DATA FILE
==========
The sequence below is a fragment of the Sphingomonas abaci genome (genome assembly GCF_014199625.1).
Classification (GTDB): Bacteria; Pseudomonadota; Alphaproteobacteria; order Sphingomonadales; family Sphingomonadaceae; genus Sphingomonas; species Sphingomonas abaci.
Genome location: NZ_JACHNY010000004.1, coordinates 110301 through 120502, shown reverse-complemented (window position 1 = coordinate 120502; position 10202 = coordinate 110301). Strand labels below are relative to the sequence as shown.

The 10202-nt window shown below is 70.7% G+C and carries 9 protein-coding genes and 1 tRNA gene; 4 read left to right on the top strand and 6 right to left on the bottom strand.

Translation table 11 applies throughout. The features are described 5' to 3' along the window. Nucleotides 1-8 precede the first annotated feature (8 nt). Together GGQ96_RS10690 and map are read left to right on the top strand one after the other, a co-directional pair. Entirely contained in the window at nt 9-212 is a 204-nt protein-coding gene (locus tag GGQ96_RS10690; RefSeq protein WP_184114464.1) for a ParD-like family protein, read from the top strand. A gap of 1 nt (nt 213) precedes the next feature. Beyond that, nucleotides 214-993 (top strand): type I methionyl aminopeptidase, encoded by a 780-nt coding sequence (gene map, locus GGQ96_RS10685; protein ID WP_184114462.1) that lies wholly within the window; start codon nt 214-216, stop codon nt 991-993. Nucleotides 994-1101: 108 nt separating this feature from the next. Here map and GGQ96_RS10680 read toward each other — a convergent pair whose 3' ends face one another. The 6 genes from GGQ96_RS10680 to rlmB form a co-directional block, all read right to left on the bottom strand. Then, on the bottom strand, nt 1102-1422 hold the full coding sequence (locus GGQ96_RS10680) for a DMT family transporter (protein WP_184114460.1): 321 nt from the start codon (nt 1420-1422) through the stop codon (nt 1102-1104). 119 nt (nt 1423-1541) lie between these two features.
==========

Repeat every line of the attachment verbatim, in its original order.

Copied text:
The sequence below is a fragment of the Sphingomonas abaci genome (genome assembly GCF_014199625.1).
Classification (GTDB): Bacteria; Pseudomonadota; Alphaproteobacteria; order Sphingomonadales; family Sphingomonadaceae; genus Sphingomonas; species Sphingomonas abaci.
Genome location: NZ_JACHNY010000004.1, coordinates 110301 through 120502, shown reverse-complemented (window position 1 = coordinate 120502; position 10202 = coordinate 110301). Strand labels below are relative to the sequence as shown.

The 10202-nt window shown below is 70.7% G+C and carries 9 protein-coding genes and 1 tRNA gene; 4 read left to right on the top strand and 6 right to left on the bottom strand.

Translation table 11 applies throughout. The features are described 5' to 3' along the window. Nucleotides 1-8 precede the first annotated feature (8 nt). Together GGQ96_RS10690 and map are read left to right on the top strand one after the other, a co-directional pair. Entirely contained in the window at nt 9-212 is a 204-nt protein-coding gene (locus tag GGQ96_RS10690; RefSeq protein WP_184114464.1) for a ParD-like family protein, read from the top strand. A gap of 1 nt (nt 213) precedes the next feature. Beyond that, nucleotides 214-993 (top strand): type I methionyl aminopeptidase, encoded by a 780-nt coding sequence (gene map, locus GGQ96_RS10685; protein ID WP_184114462.1) that lies wholly within the window; start codon nt 214-216, stop codon nt 991-993. Nucleotides 994-1101: 108 nt separating this feature from the next. Here map and GGQ96_RS10680 read toward each other — a convergent pair whose 3' ends face one another. The 6 genes from GGQ96_RS10680 to rlmB form a co-directional block, all read right to left on the bottom strand. Then, on the bottom strand, nt 1102-1422 hold the full coding sequence (locus GGQ96_RS10680) for a DMT family transporter (protein WP_184114460.1): 321 nt from the start codon (nt 1420-1422) through the stop codon (nt 1102-1104). 119 nt (nt 1423-1541) lie between these two features.